UW-Milwaukee is celebrating.
It’s now considered an “R1” university. The rating means UWM is classified at the highest level of research activity.
It joins the ranks of about 100 other powerhouse colleges and universities, including Duke and Yale. For a long time, the only Wisconsin school designated as a top research university has been UW-Madison.
"It's a big deal," says Tom Luljak, UWM's Vice Chancellor for University Relations and Communications.
What does the new designation mean for the university?
Luljak says the R1 ranking confirms the quality of the school’s research mission and sends a message to top students and faculty.
"The R1 is sort of like the 'Good Housekeeping' seal of approval," he explains. "It's an independent source saying that what we do here on the Milwaukee campus in terms of research is world-class."
UWM is one of 15 schools that recently moved up to the top tier of the Carnegie Classification of Institutions of Higher Education. It’s a mouthful, but basically it’s a sorting exercise to cluster comparable schools.
Researchers group them based on the level of education they offer, ranging from associate degrees to PhDs.
The doctoral universities are then further sorted into three categories: R3 denotes moderate levels of research activity, R2 a bit higher, and R1 the highest. Other criteria thrown into the mix – degrees offered, scholarships and money spent on research.
Carnegie researcher Victor Borden says for the average person, the indicator is nothing more than a label – but for the schools themselves, it means a lot.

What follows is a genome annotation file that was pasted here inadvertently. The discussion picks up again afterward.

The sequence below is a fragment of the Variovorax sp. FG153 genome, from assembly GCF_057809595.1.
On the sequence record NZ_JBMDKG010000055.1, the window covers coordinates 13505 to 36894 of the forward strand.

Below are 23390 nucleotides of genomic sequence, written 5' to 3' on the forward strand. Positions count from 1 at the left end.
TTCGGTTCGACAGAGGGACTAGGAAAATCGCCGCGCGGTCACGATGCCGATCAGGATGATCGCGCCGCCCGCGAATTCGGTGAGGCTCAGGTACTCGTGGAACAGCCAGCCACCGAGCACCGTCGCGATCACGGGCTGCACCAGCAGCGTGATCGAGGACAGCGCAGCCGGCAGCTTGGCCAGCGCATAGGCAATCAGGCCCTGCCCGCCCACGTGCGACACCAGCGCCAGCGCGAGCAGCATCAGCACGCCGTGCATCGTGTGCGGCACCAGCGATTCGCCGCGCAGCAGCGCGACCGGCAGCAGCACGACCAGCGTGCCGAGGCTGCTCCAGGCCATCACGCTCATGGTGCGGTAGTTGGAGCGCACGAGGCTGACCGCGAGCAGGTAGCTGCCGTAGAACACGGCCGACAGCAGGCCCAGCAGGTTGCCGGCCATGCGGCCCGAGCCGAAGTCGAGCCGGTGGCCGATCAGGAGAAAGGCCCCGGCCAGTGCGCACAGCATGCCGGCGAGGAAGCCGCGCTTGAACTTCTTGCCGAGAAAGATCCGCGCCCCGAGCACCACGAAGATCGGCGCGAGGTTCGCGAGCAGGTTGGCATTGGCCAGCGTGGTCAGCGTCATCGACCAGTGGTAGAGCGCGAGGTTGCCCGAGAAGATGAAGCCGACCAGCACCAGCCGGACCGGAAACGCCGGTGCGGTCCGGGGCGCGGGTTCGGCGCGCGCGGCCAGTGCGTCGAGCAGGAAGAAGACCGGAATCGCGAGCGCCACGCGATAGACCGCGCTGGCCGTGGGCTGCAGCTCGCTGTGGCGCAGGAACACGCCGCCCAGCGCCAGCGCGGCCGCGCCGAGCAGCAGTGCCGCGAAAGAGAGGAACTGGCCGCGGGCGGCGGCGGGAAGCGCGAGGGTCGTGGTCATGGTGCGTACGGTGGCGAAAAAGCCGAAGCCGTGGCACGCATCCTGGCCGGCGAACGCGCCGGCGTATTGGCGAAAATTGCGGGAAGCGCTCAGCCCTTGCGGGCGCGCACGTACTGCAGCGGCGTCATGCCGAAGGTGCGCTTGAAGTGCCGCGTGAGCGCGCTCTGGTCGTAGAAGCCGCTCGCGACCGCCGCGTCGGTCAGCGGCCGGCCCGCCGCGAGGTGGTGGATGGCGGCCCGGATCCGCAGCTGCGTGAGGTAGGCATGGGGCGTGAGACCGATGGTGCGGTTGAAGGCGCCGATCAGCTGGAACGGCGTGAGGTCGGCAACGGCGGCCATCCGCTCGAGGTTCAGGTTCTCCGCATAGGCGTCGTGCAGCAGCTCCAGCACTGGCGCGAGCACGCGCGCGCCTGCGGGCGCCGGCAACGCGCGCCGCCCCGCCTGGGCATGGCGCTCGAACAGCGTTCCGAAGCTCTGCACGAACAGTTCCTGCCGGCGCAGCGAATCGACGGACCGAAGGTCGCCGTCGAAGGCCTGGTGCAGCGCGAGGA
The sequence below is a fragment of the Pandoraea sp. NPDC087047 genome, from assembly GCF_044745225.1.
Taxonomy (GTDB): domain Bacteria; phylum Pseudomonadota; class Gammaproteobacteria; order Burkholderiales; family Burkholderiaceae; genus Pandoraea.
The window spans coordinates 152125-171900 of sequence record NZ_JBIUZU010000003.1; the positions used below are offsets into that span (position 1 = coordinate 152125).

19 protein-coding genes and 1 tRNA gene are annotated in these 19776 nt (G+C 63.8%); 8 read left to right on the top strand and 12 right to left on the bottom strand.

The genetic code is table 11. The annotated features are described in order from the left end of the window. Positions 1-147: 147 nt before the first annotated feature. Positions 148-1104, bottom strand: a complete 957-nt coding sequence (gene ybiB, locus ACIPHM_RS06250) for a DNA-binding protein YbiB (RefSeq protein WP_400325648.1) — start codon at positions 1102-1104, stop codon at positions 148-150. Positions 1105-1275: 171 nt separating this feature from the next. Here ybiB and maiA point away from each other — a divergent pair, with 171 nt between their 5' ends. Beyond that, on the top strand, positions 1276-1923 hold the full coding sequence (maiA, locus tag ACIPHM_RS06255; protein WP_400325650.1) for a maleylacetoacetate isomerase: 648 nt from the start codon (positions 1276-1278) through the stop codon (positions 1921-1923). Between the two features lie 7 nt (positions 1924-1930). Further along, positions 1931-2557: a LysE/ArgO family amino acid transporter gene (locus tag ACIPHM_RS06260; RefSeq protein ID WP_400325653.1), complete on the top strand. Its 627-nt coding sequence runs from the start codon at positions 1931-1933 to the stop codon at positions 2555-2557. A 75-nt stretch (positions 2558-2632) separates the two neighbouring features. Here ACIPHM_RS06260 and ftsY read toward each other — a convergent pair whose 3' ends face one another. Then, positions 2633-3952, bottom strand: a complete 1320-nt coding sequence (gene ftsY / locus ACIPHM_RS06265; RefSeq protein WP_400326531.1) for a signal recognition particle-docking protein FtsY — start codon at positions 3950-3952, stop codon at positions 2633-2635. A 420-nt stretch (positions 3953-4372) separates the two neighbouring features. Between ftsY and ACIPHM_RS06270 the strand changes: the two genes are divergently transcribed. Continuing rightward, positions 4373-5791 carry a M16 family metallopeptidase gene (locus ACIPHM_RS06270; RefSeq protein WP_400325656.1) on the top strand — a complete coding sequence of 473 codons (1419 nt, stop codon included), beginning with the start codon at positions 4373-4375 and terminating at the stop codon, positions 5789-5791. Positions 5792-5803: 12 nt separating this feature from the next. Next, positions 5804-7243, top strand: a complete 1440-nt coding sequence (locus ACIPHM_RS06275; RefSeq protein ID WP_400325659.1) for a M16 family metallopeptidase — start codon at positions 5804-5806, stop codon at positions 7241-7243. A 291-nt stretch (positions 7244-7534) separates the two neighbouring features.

"We don’t intend it to be good or bad, we intend it to be just illustrative of a range of institutions," Borden says. "Institutions, of course, when they reach a status like this, are proud of it and advertise it."
UWM Chancellor Mark Mone says research universities help drive local economies.
"Think about economic hotspots - think about Austin, Texas, think about what's happening in Seattle," Mone explains. "Think about why a company like GE moved from Connecticut to Boston. They wanted to be around research-intensive universities. The company will benefit from that talent, from that infrastructure."
Among the research areas that UWM invests in are public health, engineering and its School of Freshwater Sciences.
While the research mission grows, public funding is shrinking. The legislature slashed money for higher education in the most recent state budget. UWM will lose between $12 million and $18 million over the next two years.
Vice chancellor Tom Luljak hopes the new R1 ranking helps UWM's cause.
"To the degree that this ranking gets policymakers and legislators to step back and think twice before making additional cuts, I think, is important," Luljak says.
The university will maintain its R1 status for the next five years. The next round of sorting will take place in 2020.